Last Saturday I’m off to Kamiyacho again to get a new prescription for the pains in my legs. We make it there just before the pharmacy closes (13:00), and then decide to stop at a ramen shop for lunch. The last time we came to the area I had noticed a Kouryu shop, like the one I went to a while back in Nakameguro. Wanting to bring Yuko there for a tast of that great ramen, we go in only to find out that unlike the other branch, we’re not able to customize our bowl. The soup is fine, but nothing special, and doesn’t compare to the Nakame shop. All Kouryu shops are not created equal (the same can be said for any ramen franchise, as the recipes or cooking methods vary).
After lunch, instead of heading back home, we decide to get a bit of exercise and walk across Azabu and Roppongi to get to Roppongi Hills, which I haven’t visited since going to the HAPPINESS exhibit at the MAM. Walking through Azabu, we spot quite a lot of police activity, including foot patrolmen, large transport vehicles, and even an armored car. It doesn’t feel like anything big is happening though. We continue on our way, noticing the huge amount of foreigners in our wake (I’m not used to seeing such a large amount of them, it actually makes me feel a bit uncomfortable). The Azabu area is rather rich, and the first thing you notice are the cars parked around. Take your pick of Mercedes, BMWs, Ferraris, and Lamborghinis. We end up walking in front of the Axis building, which I’d been wanting to visit for ages. I drool at the amazing things on display. Yuko buys this great little paper model that you make and are then able to give movement to the pieces. I’d seen them in quite a few magazines lately, and Yuko thought it would make a great gift for one of her friends. We then cross the street to check out the huge Daichu shop (sells cheap Chinese goods). I think it’s the first time walking through Roppongi during the day, and it definitely has a different feel. Cutting through back streets we stare a while at two dogs having a play fight in front of a terrace, and then I spot Seven, the James Bond theme bar that I posted about the other day. I definitely need to come back some night to have a martini there. I have all the Bond movies on video and DVD, you know.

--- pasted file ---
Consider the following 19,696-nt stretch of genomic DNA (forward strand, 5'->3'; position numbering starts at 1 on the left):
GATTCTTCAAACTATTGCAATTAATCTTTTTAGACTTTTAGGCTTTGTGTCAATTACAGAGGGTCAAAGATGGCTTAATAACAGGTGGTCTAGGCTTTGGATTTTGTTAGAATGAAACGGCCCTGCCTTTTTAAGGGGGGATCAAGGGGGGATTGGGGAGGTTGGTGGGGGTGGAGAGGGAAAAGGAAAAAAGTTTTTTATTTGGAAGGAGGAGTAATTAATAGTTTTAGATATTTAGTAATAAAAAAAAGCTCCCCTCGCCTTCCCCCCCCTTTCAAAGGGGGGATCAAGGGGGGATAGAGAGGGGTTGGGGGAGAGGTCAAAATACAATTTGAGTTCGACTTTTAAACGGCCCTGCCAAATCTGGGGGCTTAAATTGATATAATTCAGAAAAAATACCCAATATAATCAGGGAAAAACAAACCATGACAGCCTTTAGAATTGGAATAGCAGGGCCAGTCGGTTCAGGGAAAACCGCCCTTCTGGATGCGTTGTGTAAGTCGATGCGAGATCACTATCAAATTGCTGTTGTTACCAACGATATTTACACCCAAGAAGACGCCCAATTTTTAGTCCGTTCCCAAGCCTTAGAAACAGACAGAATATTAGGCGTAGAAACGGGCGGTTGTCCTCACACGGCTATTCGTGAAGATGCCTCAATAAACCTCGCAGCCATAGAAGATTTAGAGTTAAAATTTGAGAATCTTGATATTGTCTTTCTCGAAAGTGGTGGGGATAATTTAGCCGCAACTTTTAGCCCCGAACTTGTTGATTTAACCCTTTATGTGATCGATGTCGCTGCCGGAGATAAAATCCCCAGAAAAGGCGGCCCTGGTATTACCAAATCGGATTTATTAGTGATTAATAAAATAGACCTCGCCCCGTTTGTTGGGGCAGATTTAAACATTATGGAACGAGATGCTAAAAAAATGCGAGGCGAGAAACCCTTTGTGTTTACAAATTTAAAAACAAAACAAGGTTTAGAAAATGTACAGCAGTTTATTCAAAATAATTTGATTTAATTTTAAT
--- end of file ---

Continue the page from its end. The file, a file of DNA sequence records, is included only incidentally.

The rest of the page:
We finally get to Roppongi Hills, and my legs are killing me (not pain, but extremely tired). I want to relax at a cafe. We first head to the Idee Caffe, but there are only empty seat in the outdoor terrace, and it’s sort of cold out. We end up at Andersen (I know it’s Scandinavian, but is it Swedish?), where I’m blown away by their stupid policy. We want to sit down for a coffee, and maybe enjoy some baked goods, but the baked goods can only be purchased for take-out. If you sit down, it’s only for a coffee and/or their selection of sandwiches (which look good, but I’m not that hungry because of the ramen). Why would a business not want to make money?
Before heading back we spend a lot of time at the Village Vanguard store. There are quite a few of these in Tokyo (I’ve been to the ones in Odaiba and Kichijoji), and they’re so much fun. It’s a pop culture store, and the selection is eclectic as hell. We end up getting some cookies from Okinawa (chinsuko), and Yuko gets some books (including a box set of the LORD OF THE RINGS, which comes in 9 volumes).
To get back to Ikebukuro, we take the subway, changing trains at Kasumigaseki station, location of the deadly sarin gas attack in 1995. The leader of the Aum sect, Asahara Shoukou, had received the death sentence the day before, so it was all over the news all week. As we get on the train of the Marunouchi line, where it had happened, we’re confronted with a homeless person sitting in a section of the train, and the stench is unbearable. Most seats around him are left empty. We decide to change cars, and just before we stand up to leave, we overhear two business men joking that the smell is probably some sort of new sarin. The end of a long day.